Arizona State University Professor Alexandra Navrotsky will be honored with the European Materials Research Society (E-MRS) 2020 Jan Czochralski Award.
The award is presented every year to a scientist based on their achievements in advanced materials science. Other eminent American awardees include Mildred Dresselhaus, a physics professor emerita from MIT, in 2010, who also received the 2012 Enrico Fermi Award and the U.S. Presidential Medal of Freedom in 2014. Distinguished Harvard Professor George Whitesides also received the award in 2014.
Navrotsky is a professor in the the School of Molecular Sciences, part of The College of Liberal Arts and Sciences, and in the School for Engineering of Matter, Transport and Energy, part of the Ira A. Fulton Schools of Engineering)
A member of the National Academy of Sciences, Navrotsky, who began her academic career at ASU in 1969, left in 1985 for Princeton University and officially returned on Oct. 1, 2019, to head the new one-of-a-kind Center for Materials of the Universe.
"Professor Navrotsky and her group are world leaders in many areas of solid state science, from microscopic features of structure and bonding to macroscopic thermodynamic behavior in minerals, ceramics, and other complex materials," said President's Professor Ian Gould, interim director of the School of Molecular Sciences. "I am very happy to see her recognized with this prestigious and well-deserved award."
"Receiving the E-MRS Jan Czochralski Award was an utter surprise and is a great honor," Navrotsky said. "Czochralski was a pioneer in chemical engineering, Poland has a great tradition in catalysis and materials science, and it will be wonderful to visit Warsaw again and see some of my friends there."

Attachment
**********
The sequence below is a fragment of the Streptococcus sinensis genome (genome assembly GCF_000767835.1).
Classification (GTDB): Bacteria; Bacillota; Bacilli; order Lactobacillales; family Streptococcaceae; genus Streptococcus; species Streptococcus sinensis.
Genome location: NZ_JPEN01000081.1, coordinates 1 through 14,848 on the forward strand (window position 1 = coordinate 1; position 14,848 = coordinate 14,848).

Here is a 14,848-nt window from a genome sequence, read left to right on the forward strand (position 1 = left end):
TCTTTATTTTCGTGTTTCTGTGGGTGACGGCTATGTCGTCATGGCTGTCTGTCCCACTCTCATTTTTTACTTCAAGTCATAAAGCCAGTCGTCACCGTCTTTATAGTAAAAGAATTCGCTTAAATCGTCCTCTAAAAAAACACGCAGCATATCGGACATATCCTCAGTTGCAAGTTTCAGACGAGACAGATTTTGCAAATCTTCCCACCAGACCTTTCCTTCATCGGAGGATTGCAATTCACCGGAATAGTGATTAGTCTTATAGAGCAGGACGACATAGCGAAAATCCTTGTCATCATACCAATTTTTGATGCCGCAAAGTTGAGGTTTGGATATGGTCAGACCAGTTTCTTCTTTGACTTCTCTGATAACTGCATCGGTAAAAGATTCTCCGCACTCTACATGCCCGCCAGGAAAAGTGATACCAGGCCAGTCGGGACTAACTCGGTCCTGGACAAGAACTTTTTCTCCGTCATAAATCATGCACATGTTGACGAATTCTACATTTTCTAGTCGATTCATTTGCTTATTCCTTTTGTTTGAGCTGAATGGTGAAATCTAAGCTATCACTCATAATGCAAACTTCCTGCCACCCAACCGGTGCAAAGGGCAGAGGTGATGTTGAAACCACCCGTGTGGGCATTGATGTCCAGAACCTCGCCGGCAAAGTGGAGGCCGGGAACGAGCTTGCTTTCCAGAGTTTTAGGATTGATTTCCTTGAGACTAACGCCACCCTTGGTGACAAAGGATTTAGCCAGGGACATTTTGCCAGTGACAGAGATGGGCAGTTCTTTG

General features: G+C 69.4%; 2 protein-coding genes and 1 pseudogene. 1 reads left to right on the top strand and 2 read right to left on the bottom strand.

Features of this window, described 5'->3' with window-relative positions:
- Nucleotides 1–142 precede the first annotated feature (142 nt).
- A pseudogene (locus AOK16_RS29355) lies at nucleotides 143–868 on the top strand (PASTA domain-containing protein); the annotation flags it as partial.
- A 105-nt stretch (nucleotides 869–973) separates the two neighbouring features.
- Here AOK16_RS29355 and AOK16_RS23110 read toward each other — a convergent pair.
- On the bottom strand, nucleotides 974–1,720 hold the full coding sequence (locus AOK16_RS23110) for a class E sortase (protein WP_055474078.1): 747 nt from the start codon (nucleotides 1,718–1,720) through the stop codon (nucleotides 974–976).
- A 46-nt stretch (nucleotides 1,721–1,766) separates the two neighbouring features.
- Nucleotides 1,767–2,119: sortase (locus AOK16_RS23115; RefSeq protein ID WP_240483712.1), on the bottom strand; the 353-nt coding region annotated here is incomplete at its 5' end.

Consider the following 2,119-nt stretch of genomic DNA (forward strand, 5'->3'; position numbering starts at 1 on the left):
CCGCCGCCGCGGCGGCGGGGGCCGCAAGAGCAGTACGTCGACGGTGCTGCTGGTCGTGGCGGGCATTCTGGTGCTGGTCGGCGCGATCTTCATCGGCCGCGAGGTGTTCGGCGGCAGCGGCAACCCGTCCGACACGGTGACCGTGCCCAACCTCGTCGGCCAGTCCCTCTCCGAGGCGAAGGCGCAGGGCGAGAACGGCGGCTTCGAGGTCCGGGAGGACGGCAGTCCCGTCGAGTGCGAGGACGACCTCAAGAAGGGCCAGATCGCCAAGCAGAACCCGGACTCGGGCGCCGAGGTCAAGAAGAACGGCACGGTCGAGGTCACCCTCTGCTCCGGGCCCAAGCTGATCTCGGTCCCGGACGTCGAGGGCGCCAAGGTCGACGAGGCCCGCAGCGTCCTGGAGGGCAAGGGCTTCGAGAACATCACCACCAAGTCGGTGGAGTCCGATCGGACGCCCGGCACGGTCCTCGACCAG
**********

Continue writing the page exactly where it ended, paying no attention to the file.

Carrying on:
The E-MRS Czochralski Award is comprised of the Czochralski Gold Medal, a plaque and a commemorative diploma which will all be presented to Navrotsky on Sept. 16 of this year at the European Materials Research Society Fall Meeting (Warsaw University of Technology, Warsaw, Poland) where she will deliver a lecture during the plenary session.
Professor Jan Czochralski was one of Poland's most famous scientists. In 1916 after serendipitously dipping a pen into a small crucible of molten aluminum instead of an inkwell, and withdrawing it, he noticed that a thread of aluminum hung from the nib. The thread of aluminum turned out to be a single crystal and so the Czochralski method for single crystal growth was born. His method is currently used for the growth of single crystals of germanium and silicon which are the basis of a vast range of modern electronic equipment and devices.
By advancing high- and low-temperature reaction calorimetry as a foundational research tool, Navrotsky has contributed to a broad spectrum of applications, from mineral thermodynamics to ceramic processing to zeolites.
Navrotsky has published more than 900 scientific papers and received many honors, including the Harry Hess Medal, the Goldschmidt Medal and the Kingery Award. She serves on numerous advisory committees and panels in government and academia, promoting collaborative research across disciplines and institutions.
It was also just announced that Navrotsky's recent article, "Thermochemical Investigation of Lithium Borate Glasses and Crystals," has been selected for one of the Best Paper awards from the Journal of the American Ceramic Society for the past year. The award will be presented during the Journal of the American Ceramic Society awards symposium at MS&T 2020 held Oct. 4-8, 2020 in Pittsburgh.
"In science as in life, every day is a new adventure!" Navrotsky said.